A member of the National Transportation Safety Committee (KNKT) inspects wreckage from Sriwijaya Air flight SJ182 at Tanjung Priok port, north of Jakarta on January 12, 2021, which was recovered during search operations off the coast for the Boeing 737-500 which crashed into the Java Sea minutes after takeoff on January 9. (Photo by ADEK BERRY / AFP)
Indonesian divers returned Tuesday to a wreckage-littered seabed off Jakarta in their hunt for the black boxes that will likely be key to unlocking the mystery of why a passenger jet carrying 62 people fell from the sky.
Some 3,600 personnel are taking part in the recovery effort, assisted by dozens of boats and helicopters flying over small islands off the capital’s coast.
Underwater images from Indonesia’s navy showed divers plumbing the murky depths as they combed through twisted wreckage from the Sriwijaya Air Boeing 737-500, which plunged about 10,000 feet (3,000 metres) in less than a minute before slamming into the Java Sea Saturday.
Authorities have so far been unable to explain why the 26-year-old plane crashed just four minutes after takeoff.
But they say they have narrowed down the location of the black boxes to a 90 square-metre area after picking up signals from the devices, which record information about the speed, altitude and direction of the plane as well as flight crew conversations.
Black box data helps explain nearly 90 percent of all crashes, according to aviation experts.
But the boxes could be hidden under layers of mud or plane wreckage in waters about 23 metres (75 feet) deep, and divers have to grapple with a strong current and poor weather.
“They’ve got to go through garbage and other debris (on the seafloor) and the mud and visibility are also a challenge,” Yusuf Latif, a spokesman for Indonesia’s search-and-rescue agency, said Tuesday.
The agency deployed a remotely operated vehicle to assist the divers.
‘Hoping for a miracle’
Scores of body bags filled with human remains were being taken to a police morgue where forensic investigators hope to identify victims by matching fingerprints or DNA with distraught relatives — some held out hope of survivors.
“We haven’t accepted it yet,” Inda Gunawan said of his brother Didik Gunardi who was on the doomed Saturday flight.
“Our family is still hoping for a miracle that he is still alive.”
Authorities have identified flight attendant Okky Bisma, 29, as the first confirmed victim after matching fingerprints from a retrieved hand to those in a government identity database.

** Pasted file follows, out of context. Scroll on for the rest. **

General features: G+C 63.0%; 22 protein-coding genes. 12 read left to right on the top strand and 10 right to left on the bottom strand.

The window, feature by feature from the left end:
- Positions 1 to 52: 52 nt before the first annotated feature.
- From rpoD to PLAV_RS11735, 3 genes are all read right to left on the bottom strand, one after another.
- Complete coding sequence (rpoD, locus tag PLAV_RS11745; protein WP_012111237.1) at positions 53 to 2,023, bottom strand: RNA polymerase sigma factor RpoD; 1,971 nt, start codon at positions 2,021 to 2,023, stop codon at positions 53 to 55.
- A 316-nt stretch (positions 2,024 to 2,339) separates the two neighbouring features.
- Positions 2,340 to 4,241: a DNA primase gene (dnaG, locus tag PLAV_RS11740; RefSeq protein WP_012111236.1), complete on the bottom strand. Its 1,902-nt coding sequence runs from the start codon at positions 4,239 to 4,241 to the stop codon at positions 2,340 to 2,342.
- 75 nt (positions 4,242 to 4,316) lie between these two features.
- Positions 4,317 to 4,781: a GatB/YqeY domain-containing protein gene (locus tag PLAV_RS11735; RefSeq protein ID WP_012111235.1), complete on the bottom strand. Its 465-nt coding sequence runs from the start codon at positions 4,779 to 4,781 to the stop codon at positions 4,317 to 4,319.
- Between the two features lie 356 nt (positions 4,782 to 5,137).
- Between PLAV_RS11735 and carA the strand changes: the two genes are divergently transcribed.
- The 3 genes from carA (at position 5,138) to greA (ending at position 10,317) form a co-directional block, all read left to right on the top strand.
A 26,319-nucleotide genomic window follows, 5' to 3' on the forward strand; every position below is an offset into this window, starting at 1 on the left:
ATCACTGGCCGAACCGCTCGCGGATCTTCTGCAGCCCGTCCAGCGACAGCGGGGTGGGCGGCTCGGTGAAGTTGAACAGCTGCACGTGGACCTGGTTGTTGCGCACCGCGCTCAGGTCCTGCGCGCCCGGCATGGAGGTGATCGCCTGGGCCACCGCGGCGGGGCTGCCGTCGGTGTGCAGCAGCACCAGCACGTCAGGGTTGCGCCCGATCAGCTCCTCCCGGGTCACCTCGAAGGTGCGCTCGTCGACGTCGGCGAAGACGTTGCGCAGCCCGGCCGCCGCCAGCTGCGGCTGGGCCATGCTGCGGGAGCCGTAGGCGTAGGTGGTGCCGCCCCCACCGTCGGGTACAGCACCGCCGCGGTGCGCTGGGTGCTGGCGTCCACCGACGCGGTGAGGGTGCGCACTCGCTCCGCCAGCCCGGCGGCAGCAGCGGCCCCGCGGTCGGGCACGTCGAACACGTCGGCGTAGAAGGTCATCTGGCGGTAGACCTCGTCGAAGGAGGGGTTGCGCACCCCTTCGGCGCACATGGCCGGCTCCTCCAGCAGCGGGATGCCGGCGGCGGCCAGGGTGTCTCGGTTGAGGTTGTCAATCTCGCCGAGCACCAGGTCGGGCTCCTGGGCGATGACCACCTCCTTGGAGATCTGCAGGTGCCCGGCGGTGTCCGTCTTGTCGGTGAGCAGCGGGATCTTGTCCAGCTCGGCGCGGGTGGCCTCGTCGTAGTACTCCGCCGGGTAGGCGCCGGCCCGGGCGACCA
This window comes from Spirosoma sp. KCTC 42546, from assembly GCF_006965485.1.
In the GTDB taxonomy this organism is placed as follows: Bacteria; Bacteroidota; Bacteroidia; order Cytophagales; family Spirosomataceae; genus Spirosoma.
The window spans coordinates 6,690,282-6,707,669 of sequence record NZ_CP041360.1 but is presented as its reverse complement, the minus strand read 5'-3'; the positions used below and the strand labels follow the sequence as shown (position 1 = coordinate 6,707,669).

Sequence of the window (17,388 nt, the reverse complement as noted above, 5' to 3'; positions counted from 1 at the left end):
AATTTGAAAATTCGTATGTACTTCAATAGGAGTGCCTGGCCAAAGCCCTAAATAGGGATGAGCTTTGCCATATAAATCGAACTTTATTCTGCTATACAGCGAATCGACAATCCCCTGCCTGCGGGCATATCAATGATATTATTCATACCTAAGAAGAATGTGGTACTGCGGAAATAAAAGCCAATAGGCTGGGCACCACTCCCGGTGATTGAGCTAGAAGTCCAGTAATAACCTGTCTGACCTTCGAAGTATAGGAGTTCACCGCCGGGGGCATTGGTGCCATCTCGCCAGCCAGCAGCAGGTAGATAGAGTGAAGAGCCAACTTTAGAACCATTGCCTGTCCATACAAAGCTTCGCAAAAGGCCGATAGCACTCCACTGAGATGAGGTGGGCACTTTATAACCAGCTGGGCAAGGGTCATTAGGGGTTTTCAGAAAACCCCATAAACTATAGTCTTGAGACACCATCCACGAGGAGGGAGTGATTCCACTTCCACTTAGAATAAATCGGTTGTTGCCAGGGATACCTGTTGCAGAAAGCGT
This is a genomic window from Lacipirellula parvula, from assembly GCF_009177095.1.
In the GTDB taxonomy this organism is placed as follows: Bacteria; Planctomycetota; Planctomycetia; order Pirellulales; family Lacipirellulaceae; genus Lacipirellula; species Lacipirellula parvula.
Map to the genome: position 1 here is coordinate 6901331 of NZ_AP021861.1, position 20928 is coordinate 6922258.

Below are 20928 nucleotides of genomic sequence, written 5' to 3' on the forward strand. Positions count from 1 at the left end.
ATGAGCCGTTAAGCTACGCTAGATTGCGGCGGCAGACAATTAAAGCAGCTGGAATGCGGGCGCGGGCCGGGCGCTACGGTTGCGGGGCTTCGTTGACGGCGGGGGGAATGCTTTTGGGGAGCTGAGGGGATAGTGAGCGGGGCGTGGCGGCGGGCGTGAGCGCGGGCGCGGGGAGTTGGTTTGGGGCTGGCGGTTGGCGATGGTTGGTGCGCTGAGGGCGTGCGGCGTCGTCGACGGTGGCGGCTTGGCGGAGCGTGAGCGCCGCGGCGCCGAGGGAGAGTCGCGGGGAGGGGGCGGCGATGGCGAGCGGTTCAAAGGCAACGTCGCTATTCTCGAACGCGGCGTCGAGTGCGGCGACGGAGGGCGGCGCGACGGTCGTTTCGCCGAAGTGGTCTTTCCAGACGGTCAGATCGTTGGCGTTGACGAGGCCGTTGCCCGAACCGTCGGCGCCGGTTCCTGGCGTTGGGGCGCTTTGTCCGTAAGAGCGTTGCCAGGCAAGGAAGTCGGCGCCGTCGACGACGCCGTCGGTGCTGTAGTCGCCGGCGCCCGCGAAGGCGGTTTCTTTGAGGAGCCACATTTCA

“Rest in peace up there darling and wait for me… in heaven,” Okky Bisma’s wife Aldha Refa wrote on Instagram.
There were 10 children among the passengers on the half-full plane, which had experienced pilots at the controls as it left Jakarta bound for Pontianak city on Borneo island on a 90-minute flight.
A transport safety agency investigator has said the crew did not declare an emergency or report technical problems with the plane before its dive, and that the 737 was likely intact when it hit the water.
Search-and-rescue agency chief Soerjanto Tjahjono echoed that view Tuesday, pointing to the relatively small area where debris was scattered.
“The size is consistent with the assumption that the plane didn’t explode before hitting the water,” he added.
“The damage seen on the retrieved fan blade also shows that the engine was still working” at the time of the crash.
The crash probe was likely to take months, but a preliminary report was expected in 30 days.
Aviation analysts said flight-tracking data showed the plane sharply deviated from its intended course before it went into a steep dive.
Plagued by safety concerns
Sriwijaya Air, which flies to destinations in Indonesia and Southeast Asia, has had safety incidents including runway overruns.
But it has not had a fatal crash since starting operations in 2003.
Its CEO has said the jet, which was previously flown by US-based Continental Airlines and United Airlines, was in fit condition.
Indonesia’s fast-growing aviation sector has long been plagued by safety concerns, and its airlines were once banned from US and European airspace.
In October 2018, 189 people were killed when a Lion Air Boeing 737 MAX jet crashed near Jakarta.
That accident — and another in Ethiopia — led to the grounding of the 737 MAX worldwide.
The 737 that went down Saturday was first produced decades ago and was not a MAX variant.